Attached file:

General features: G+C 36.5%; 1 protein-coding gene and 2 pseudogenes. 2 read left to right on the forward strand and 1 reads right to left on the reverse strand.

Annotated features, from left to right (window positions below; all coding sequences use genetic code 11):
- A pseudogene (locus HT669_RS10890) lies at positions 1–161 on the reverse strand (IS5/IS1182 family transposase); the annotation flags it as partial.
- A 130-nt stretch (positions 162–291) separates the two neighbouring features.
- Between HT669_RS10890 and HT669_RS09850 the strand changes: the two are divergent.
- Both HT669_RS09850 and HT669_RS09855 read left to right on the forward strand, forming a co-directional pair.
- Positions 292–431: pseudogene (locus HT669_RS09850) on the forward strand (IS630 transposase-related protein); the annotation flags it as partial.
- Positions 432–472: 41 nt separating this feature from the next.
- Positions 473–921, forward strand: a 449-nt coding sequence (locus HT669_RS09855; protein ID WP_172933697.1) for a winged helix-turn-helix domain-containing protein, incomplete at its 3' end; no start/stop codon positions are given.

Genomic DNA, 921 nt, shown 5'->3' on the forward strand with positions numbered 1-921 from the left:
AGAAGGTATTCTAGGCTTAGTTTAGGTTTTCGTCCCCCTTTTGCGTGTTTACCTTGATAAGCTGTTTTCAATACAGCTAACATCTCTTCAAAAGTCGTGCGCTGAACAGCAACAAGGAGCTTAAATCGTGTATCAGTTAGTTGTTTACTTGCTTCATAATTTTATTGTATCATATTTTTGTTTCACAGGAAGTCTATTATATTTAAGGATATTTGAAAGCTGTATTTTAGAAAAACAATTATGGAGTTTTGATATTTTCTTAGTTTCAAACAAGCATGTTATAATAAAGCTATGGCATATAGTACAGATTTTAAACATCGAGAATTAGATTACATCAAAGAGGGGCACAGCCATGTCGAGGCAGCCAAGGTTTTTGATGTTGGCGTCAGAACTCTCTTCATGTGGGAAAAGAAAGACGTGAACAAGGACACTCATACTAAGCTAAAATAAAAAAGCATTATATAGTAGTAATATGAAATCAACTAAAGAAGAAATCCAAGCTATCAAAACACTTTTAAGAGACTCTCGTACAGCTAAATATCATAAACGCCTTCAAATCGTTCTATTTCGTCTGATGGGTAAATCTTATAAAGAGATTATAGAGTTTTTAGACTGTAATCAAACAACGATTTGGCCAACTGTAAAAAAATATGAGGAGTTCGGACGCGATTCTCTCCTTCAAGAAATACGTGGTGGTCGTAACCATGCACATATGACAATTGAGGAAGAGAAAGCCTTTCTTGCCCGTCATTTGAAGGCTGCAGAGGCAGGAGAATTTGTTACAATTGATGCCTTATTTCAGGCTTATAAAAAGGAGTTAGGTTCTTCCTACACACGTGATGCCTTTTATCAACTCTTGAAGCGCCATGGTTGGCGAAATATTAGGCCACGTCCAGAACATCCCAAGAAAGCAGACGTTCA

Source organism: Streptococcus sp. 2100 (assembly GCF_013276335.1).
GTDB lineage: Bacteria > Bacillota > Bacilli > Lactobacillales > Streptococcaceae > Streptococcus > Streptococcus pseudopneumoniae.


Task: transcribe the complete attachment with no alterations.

General features: G+C 36.5%; 1 protein-coding gene and 2 pseudogenes. 2 read left to right on the forward strand and 1 reads right to left on the reverse strand.

Annotated features, from left to right (window positions below; all coding sequences use genetic code 11):
- A pseudogene (locus HT669_RS10890) lies at positions 1–161 on the reverse strand (IS5/IS1182 family transposase); the annotation flags it as partial.
- A 130-nt stretch (positions 162–291) separates the two neighbouring features.
- Between HT669_RS10890 and HT669_RS09850 the strand changes: the two are divergent.
- Both HT669_RS09850 and HT669_RS09855 read left to right on the forward strand, forming a co-directional pair.
- Positions 292–431: pseudogene (locus HT669_RS09850) on the forward strand (IS630 transposase-related protein); the annotation flags it as partial.
- Positions 432–472: 41 nt separating this feature from the next.
- Positions 473–921, forward strand: a 449-nt coding sequence (locus HT669_RS09855; protein ID WP_172933697.1) for a winged helix-turn-helix domain-containing protein, incomplete at its 3' end; no start/stop codon positions are given.

Genomic DNA, 921 nt, shown 5'->3' on the forward strand with positions numbered 1-921 from the left:
AGAAGGTATTCTAGGCTTAGTTTAGGTTTTCGTCCCCCTTTTGCGTGTTTACCTTGATAAGCTGTTTTCAATACAGCTAACATCTCTTCAAAAGTCGTGCGCTGAACAGCAACAAGGAGCTTAAATCGTGTATCAGTTAGTTGTTTACTTGCTTCATAATTTTATTGTATCATATTTTTGTTTCACAGGAAGTCTATTATATTTAAGGATATTTGAAAGCTGTATTTTAGAAAAACAATTATGGAGTTTTGATATTTTCTTAGTTTCAAACAAGCATGTTATAATAAAGCTATGGCATATAGTACAGATTTTAAACATCGAGAATTAGATTACATCAAAGAGGGGCACAGCCATGTCGAGGCAGCCAAGGTTTTTGATGTTGGCGTCAGAACTCTCTTCATGTGGGAAAAGAAAGACGTGAACAAGGACACTCATACTAAGCTAAAATAAAAAAGCATTATATAGTAGTAATATGAAATCAACTAAAGAAGAAATCCAAGCTATCAAAACACTTTTAAGAGACTCTCGTACAGCTAAATATCATAAACGCCTTCAAATCGTTCTATTTCGTCTGATGGGTAAATCTTATAAAGAGATTATAGAGTTTTTAGACTGTAATCAAACAACGATTTGGCCAACTGTAAAAAAATATGAGGAGTTCGGACGCGATTCTCTCCTTCAAGAAATACGTGGTGGTCGTAACCATGCACATATGACAATTGAGGAAGAGAAAGCCTTTCTTGCCCGTCATTTGAAGGCTGCAGAGGCAGGAGAATTTGTTACAATTGATGCCTTATTTCAGGCTTATAAAAAGGAGTTAGGTTCTTCCTACACACGTGATGCCTTTTATCAACTCTTGAAGCGCCATGGTTGGCGAAATATTAGGCCACGTCCAGAACATCCCAAGAAAGCAGACGTTCA

Source organism: Streptococcus sp. 2100 (assembly GCF_013276335.1).
GTDB lineage: Bacteria > Bacillota > Bacilli > Lactobacillales > Streptococcaceae > Streptococcus > Streptococcus pseudopneumoniae.